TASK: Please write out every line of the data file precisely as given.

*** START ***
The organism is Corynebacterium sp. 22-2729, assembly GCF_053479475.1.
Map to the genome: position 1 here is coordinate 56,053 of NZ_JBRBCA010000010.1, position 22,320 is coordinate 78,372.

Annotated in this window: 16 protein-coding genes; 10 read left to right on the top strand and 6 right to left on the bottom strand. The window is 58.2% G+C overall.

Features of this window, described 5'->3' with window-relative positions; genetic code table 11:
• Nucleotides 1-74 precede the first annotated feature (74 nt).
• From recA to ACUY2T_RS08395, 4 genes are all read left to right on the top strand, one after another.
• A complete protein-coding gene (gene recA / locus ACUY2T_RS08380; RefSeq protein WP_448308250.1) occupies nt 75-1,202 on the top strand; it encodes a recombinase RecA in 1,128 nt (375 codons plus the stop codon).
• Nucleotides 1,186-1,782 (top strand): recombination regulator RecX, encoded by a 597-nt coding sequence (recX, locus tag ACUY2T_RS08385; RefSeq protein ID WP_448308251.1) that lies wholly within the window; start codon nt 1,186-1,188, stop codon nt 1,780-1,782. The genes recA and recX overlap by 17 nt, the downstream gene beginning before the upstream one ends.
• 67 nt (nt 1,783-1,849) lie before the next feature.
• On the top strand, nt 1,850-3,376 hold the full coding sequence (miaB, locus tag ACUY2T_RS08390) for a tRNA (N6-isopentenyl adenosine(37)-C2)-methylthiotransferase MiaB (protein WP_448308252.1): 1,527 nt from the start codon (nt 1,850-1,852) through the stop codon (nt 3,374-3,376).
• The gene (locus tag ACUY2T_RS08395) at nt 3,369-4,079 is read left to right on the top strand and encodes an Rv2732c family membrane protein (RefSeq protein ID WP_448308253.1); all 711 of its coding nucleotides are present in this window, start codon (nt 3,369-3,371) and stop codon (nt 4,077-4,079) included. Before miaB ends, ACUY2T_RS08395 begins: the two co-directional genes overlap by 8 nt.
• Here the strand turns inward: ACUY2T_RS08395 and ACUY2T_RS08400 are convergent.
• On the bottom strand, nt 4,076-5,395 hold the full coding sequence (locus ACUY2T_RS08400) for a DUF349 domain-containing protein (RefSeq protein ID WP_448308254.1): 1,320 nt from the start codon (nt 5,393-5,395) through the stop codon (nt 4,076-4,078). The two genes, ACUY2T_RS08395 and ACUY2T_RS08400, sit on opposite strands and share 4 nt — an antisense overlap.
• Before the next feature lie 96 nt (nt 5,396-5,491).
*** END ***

The organism is Corynebacterium sp. 22-2729, assembly GCF_053479475.1.
Map to the genome: position 1 here is coordinate 56,053 of NZ_JBRBCA010000010.1, position 22,320 is coordinate 78,372.

Annotated in this window: 16 protein-coding genes; 10 read left to right on the top strand and 6 right to left on the bottom strand. The window is 58.2% G+C overall.

Features of this window, described 5'->3' with window-relative positions; genetic code table 11:
• Nucleotides 1-74 precede the first annotated feature (74 nt).
• From recA to ACUY2T_RS08395, 4 genes are all read left to right on the top strand, one after another.
• A complete protein-coding gene (gene recA / locus ACUY2T_RS08380; RefSeq protein WP_448308250.1) occupies nt 75-1,202 on the top strand; it encodes a recombinase RecA in 1,128 nt (375 codons plus the stop codon).
• Nucleotides 1,186-1,782 (top strand): recombination regulator RecX, encoded by a 597-nt coding sequence (recX, locus tag ACUY2T_RS08385; RefSeq protein ID WP_448308251.1) that lies wholly within the window; start codon nt 1,186-1,188, stop codon nt 1,780-1,782. The genes recA and recX overlap by 17 nt, the downstream gene beginning before the upstream one ends.
• 67 nt (nt 1,783-1,849) lie before the next feature.
• On the top strand, nt 1,850-3,376 hold the full coding sequence (miaB, locus tag ACUY2T_RS08390) for a tRNA (N6-isopentenyl adenosine(37)-C2)-methylthiotransferase MiaB (protein WP_448308252.1): 1,527 nt from the start codon (nt 1,850-1,852) through the stop codon (nt 3,374-3,376).
• The gene (locus tag ACUY2T_RS08395) at nt 3,369-4,079 is read left to right on the top strand and encodes an Rv2732c family membrane protein (RefSeq protein ID WP_448308253.1); all 711 of its coding nucleotides are present in this window, start codon (nt 3,369-3,371) and stop codon (nt 4,077-4,079) included. Before miaB ends, ACUY2T_RS08395 begins: the two co-directional genes overlap by 8 nt.
• Here the strand turns inward: ACUY2T_RS08395 and ACUY2T_RS08400 are convergent.
• On the bottom strand, nt 4,076-5,395 hold the full coding sequence (locus ACUY2T_RS08400) for a DUF349 domain-containing protein (RefSeq protein ID WP_448308254.1): 1,320 nt from the start codon (nt 5,393-5,395) through the stop codon (nt 4,076-4,078). The two genes, ACUY2T_RS08395 and ACUY2T_RS08400, sit on opposite strands and share 4 nt — an antisense overlap.
• Before the next feature lie 96 nt (nt 5,396-5,491).